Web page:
Winning the race against mental illness stigma



Yesterday, I participated in the (Bost0n) Transformation Center’s annual 5k run/walk for mental wellness. Before my mental demons got the best of me, I was a runner for many years, so I’m quite the veteran of 5ks. But this was my first race that benefited anything concerning mental health.

I could not have asked for a better morning. I participated with two of my best friends. Temperatures were in the 80s, but there was no humidity, and there was a gentle breeze throughout. And, this being fall in New England, leaves on towering trees were already bright red and yellow. The race itself took place on Jamaica Pond, part of Boston’s famed Emerald Necklace of tree-lined parks and walking paths. The Emerald Necklace was conceived by Frederick Law Olmstead, the famous landscape architect who was also created New York’s Central Park. Olmstead was brilliantly creative–and he had bouts with mental illness. So it was appropriate that a run benefiting mental health services would take place here.

Still, I couldn’t help noticing a big difference between this event and other 5ks. Though more than 100 runners and walkers participated, no one had their camera phones out. I thought of taking mine out, but I didn’t dare. There seemed to be an unwritten rule against it. Even though this was a mental WELLNESS race, there is no question there is still a stigma about being associated in any way with anything “mental”–even if it involves fun and great exercise. I faced this even before the race. When I tried to get one of my cousins to participate, he ignored my calls, emails and texts. People would tell me he’s “probably busy.” But something tells me that if this was a 5k for just about anything else, I would have at least gotten my texts answered.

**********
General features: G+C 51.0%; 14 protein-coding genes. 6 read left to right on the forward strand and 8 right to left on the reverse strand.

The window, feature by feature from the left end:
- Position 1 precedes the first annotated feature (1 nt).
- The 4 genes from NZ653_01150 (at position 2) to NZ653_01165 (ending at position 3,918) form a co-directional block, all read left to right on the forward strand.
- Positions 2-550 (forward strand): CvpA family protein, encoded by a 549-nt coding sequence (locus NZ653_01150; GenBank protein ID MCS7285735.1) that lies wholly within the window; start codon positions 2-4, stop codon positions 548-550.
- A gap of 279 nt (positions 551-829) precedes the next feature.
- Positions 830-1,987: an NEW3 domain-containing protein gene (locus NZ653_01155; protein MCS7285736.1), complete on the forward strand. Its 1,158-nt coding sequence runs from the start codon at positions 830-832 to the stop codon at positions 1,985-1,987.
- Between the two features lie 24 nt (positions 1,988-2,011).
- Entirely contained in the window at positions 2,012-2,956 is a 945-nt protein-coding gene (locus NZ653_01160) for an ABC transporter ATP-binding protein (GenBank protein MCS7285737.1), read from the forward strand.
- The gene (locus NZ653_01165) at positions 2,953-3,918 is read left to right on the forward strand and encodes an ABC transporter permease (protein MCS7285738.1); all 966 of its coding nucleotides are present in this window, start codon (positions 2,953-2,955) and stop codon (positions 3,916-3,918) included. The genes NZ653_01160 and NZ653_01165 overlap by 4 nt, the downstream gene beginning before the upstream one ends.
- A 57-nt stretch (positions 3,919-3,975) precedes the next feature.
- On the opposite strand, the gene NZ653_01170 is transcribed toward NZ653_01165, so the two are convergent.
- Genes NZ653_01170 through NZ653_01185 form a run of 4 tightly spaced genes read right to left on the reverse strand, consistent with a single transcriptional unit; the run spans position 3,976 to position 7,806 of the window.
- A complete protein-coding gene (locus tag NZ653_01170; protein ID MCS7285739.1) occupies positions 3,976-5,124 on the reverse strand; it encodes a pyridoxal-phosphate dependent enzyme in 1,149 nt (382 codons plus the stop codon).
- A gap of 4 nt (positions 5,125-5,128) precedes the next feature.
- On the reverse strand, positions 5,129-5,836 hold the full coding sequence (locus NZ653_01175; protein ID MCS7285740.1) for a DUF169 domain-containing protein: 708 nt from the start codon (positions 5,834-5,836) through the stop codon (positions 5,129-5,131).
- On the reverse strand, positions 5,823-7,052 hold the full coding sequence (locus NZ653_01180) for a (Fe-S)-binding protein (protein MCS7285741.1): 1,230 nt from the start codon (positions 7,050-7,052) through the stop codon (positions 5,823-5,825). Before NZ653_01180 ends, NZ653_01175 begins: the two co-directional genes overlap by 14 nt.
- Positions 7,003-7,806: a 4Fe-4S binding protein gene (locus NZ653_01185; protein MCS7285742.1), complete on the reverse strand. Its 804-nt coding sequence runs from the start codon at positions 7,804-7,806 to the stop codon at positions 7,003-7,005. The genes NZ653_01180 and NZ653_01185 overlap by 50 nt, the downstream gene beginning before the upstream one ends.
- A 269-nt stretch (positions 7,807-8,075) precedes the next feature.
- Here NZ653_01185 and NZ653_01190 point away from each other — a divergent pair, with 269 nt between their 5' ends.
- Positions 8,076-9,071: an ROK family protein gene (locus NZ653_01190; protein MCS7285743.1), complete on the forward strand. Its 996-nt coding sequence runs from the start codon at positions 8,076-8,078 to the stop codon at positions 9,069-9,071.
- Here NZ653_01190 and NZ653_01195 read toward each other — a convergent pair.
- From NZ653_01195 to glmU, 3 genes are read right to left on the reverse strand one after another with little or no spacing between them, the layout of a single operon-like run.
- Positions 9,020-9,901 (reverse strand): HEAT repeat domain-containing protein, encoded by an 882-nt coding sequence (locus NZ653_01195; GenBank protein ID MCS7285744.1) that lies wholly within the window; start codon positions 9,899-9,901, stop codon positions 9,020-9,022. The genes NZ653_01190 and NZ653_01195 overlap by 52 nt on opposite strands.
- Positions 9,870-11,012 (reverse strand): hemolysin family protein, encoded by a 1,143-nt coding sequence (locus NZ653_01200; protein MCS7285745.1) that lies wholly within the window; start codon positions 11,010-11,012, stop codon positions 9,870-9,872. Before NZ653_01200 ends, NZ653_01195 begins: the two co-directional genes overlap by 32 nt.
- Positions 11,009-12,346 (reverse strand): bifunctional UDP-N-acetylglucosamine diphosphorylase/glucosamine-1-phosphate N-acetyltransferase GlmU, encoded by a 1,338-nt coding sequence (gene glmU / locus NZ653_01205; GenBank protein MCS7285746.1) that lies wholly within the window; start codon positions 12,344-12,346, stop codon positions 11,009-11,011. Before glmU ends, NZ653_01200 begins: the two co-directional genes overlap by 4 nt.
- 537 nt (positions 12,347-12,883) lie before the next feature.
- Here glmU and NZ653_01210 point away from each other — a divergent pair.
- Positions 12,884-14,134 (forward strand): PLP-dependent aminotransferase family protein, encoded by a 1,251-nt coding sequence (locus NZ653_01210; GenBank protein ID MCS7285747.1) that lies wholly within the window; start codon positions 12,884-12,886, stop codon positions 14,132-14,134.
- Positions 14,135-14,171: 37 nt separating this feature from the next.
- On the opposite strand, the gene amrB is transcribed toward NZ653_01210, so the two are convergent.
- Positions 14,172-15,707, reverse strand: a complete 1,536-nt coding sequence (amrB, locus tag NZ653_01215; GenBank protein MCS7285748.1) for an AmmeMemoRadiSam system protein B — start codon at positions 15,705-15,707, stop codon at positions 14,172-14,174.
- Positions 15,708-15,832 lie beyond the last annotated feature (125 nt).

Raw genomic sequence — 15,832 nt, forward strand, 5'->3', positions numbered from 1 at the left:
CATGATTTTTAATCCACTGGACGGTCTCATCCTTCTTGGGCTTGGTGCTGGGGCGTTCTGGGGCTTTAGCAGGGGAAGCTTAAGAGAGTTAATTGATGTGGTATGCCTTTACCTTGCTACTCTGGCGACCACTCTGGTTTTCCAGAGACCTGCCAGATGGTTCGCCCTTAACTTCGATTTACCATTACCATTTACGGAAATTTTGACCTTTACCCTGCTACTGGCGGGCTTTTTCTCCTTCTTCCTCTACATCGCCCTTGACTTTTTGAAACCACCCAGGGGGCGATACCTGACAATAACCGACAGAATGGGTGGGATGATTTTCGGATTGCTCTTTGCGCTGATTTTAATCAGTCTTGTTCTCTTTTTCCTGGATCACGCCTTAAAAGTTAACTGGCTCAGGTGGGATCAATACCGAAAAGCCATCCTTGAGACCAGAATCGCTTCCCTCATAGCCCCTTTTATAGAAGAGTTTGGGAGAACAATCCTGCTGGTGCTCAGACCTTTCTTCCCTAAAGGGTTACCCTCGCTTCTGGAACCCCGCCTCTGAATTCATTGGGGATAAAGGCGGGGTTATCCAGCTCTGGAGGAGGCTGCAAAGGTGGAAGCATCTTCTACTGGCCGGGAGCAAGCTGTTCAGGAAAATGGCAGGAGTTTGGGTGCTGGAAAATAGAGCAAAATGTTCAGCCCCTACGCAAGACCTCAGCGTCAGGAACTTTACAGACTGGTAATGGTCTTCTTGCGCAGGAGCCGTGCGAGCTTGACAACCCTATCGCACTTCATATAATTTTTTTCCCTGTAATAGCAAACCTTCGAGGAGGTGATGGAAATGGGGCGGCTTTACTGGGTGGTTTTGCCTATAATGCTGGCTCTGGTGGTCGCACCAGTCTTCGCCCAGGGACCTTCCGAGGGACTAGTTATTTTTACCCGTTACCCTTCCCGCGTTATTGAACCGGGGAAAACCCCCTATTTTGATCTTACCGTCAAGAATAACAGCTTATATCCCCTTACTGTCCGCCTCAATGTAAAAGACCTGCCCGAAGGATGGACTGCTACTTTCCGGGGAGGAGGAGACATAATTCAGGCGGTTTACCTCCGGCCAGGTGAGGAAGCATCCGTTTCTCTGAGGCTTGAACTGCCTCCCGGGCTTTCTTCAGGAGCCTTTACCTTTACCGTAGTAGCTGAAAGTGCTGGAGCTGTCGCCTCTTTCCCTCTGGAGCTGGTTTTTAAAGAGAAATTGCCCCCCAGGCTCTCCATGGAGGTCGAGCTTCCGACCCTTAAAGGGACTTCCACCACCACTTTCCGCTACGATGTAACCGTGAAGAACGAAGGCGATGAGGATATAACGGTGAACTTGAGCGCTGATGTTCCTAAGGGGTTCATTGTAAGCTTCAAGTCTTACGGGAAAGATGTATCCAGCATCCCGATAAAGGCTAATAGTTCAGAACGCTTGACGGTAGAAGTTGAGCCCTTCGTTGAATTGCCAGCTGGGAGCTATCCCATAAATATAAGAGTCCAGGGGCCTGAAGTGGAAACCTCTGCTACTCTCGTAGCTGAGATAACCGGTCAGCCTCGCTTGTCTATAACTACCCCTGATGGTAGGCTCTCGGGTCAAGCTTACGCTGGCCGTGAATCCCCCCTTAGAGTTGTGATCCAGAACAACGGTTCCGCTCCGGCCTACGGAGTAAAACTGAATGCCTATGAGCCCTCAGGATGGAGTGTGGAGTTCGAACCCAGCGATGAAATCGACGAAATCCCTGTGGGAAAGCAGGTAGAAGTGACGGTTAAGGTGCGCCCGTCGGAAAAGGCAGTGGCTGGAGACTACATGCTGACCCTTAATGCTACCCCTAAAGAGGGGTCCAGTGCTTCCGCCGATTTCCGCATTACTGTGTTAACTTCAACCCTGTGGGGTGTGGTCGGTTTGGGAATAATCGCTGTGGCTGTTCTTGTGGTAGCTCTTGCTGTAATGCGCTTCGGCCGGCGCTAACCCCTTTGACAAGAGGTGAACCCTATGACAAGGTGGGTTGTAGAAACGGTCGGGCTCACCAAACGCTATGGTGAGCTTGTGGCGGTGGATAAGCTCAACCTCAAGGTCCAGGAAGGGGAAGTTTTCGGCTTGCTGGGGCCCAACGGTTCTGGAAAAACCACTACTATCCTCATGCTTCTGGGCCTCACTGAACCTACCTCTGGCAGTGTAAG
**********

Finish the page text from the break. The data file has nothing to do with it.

I could have been bitter about that, but I wasn’t. I was too busy enjoying the morning with friends who DID participate. I was one of the walkers this time. It has been years since I ran, and I did not want to take a chance on getting injured. But I participated. I was in the race. That’s what mattered. This run is only in its third year–and participation more than doubled over last year’s event.

I hope events like this continue to grow. Because those endorphins do wonders for our mental health. And because, by showing the world that we can be active and have FUN, we are easing that enormous stigma somewhat. I am proud of my participation–so proud that I’m showing my face, and the medal I got just for finishing the race. I’m keeping the medal next to my bed. I still have trouble getting up in the morning, but when I do, it’s one of the first things I now see.




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